Talk about a distressing situation! We are expecting our second child, a girl, in the beginning of August. Thank you very much. In case you were wondering, yes we did register at several places; dewalt.com, lowes.com and rockler.com. Anyway, our first child, a boy, is now old enough to move out of the crib and into a real bed. So, my wife went down to a ‘professional’ yard saler who has a lot/carport/shop just down the road from us. This woman buys anything and everything that she can from yard sales and auctions, and then sells the stuff to others for profit. I’m not sure if you’ve ever heard of a racket similar to this one, but apparently it’s a pretty good system of business. With that said, my wife bought an old twin sized sleigh style headboard for about twelve bucks. This thing had a little water damage and was missing most of the bolt button caps but otherwise was in great shape. All it really needed was a new paint job and voilà – good as new-ish.
However, why paint it one color and be done, when you can paint it two colors and put a faux finish on it? Enter the diSTRESSED look. If you don’t know what a distressed finish looks like, go to an antique store and look at a chair that has been used for about 40 years. The finish has hints of wear, and the ‘previous’ color peeks through. In actuality, all a faux finish does is speed up time on your wall or furniture, making it look older than it is, but happy wife happy life.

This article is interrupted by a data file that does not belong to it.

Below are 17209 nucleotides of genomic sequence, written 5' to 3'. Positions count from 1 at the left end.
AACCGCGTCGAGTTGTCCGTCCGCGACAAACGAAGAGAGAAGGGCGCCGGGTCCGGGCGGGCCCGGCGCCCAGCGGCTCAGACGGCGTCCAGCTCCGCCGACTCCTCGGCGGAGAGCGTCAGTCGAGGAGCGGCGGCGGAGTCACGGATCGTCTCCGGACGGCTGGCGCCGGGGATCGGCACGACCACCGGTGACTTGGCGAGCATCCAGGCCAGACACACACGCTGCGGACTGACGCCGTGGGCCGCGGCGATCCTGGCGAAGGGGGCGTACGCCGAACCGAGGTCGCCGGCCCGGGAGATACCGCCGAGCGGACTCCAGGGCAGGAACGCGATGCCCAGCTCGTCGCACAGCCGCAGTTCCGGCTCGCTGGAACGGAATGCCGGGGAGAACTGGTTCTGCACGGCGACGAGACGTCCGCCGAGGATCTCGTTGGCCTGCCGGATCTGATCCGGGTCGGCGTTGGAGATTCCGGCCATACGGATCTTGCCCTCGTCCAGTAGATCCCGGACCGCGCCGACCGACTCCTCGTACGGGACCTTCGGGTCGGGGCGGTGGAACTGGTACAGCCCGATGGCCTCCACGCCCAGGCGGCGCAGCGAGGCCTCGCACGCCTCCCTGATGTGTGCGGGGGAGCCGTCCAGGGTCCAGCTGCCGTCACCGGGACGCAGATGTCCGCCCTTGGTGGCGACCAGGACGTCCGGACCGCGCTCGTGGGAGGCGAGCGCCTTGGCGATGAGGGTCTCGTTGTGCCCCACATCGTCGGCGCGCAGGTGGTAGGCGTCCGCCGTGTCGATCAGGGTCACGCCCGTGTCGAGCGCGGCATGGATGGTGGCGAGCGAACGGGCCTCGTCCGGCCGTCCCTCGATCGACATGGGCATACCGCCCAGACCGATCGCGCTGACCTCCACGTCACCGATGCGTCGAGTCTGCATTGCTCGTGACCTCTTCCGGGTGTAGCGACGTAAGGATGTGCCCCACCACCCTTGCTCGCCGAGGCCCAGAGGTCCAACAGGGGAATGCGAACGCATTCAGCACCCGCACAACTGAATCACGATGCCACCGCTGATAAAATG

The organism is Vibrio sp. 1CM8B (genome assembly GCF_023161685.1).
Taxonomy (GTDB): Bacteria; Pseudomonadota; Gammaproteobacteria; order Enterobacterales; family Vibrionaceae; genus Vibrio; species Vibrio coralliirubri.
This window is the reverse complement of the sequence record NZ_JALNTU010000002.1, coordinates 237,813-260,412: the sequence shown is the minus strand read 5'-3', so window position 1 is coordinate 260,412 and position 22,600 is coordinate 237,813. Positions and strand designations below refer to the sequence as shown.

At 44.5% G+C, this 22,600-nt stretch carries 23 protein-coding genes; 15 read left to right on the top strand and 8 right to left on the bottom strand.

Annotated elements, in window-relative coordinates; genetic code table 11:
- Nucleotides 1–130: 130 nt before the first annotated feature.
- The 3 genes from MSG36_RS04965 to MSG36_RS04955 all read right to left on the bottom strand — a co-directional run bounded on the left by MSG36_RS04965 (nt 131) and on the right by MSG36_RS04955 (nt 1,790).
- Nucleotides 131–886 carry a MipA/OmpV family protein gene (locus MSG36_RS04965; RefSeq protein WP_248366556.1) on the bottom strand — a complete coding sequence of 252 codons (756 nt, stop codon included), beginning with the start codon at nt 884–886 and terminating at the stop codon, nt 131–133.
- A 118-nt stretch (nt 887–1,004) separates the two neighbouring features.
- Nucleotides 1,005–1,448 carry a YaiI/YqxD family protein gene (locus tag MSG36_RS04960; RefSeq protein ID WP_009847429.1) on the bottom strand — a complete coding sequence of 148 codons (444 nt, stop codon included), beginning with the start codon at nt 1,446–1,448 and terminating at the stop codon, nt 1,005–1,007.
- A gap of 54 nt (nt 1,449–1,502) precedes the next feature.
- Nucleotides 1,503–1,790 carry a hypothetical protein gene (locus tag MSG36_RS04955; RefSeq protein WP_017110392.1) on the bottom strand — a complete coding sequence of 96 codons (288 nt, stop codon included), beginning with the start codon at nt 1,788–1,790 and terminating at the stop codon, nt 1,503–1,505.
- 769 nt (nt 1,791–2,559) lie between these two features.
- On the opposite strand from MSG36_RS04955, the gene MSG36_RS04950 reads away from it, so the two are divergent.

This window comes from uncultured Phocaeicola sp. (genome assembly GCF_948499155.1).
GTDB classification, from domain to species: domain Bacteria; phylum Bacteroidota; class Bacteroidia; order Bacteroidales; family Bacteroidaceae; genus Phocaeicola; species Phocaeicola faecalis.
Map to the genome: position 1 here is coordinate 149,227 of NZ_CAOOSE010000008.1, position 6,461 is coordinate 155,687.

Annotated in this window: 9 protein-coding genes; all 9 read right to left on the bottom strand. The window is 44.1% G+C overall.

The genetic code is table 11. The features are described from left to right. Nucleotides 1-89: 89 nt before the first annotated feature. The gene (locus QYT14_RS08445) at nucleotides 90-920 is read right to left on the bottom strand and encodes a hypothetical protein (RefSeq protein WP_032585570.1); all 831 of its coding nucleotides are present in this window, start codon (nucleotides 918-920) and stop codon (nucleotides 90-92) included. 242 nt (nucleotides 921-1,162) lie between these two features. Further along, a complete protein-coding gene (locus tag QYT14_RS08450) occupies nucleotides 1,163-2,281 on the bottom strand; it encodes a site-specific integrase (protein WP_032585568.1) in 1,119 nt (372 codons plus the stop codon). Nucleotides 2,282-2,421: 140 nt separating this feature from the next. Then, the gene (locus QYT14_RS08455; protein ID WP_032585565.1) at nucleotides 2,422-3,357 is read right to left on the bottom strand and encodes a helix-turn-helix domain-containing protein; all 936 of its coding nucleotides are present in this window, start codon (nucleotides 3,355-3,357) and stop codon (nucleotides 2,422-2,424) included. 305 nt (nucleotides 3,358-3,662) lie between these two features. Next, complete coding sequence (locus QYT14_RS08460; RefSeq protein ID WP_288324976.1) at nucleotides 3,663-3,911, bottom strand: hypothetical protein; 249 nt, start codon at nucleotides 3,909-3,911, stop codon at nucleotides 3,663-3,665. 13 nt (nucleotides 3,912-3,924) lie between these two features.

First Steps to Creating a Distressed Faux Finish
I used the faux finish painting technique. To get started, I first cleaned and sanded all headboards to get rid of any dirt and cobwebs and to prep the surface for the new paint. I like to use TSP (tri-sodium phosphate) when I clean walls or older furniture before I repaint them. There is also a phosphate-free version for those of you who are worried about that sort of thing. (It’s called TSP-PF. I know, it looks like some bizarre math problem.) After the scrub, I wiped the headboard down with clean water and let it dry.
Now it was time for sanding. When sanding for refinishing purposes, you don’t need to take it down to the bare wood. All you need is a roughed surface so the paint will adhere. You can use a medium grit with a hand sander or a sponge sander (like I did), or try out a soft sander.
Next, put on a solid coat of your base paint. I recommend a contrasting color for the base coat. For the headboard we used “soul chocolate” Mmm… mmm… mmm. Put your base coat on thick, but don’t glob it on. You want a solid coverage with this base coat, to hide any imperfections in the furniture and to cover any original paint.
Now For the Top Coat
Let this coat fully dry before adding your top coat. Your top coat (I know, it’s repetitive but…) should be a contrasting color to the base coat. Here’s where it gets a little tricky. When you apply your top coat, apply it lightly and brush it out hard and fast. You’ll want to cover most of the piece as you go brushing the paint as thinly as you can. This brushing creates the wear marks throughout the headboard, especially around the edges and corners where wearing would occur most. Also, be sure to make your brush strokes all go in the same direction. You don’t want to make it look like this happened on purpose.
By fanning the paint out this way, you avoid any extra sanding to show the undercoat and you create the look of just old wear marks! If you are interested in trying to distress furniture the harder way, check out the video below. (Skip the first minute or so if you’d like to avoid the sales pitch.)
The Typical Result of My Efforts and Craftsmanship
UPDATE: One week after I finished the headboard, my wife and parent went crazy shopping at IKEA while I was working. Typical result: They bought a brand new bed! Ugh, well at least you can try it.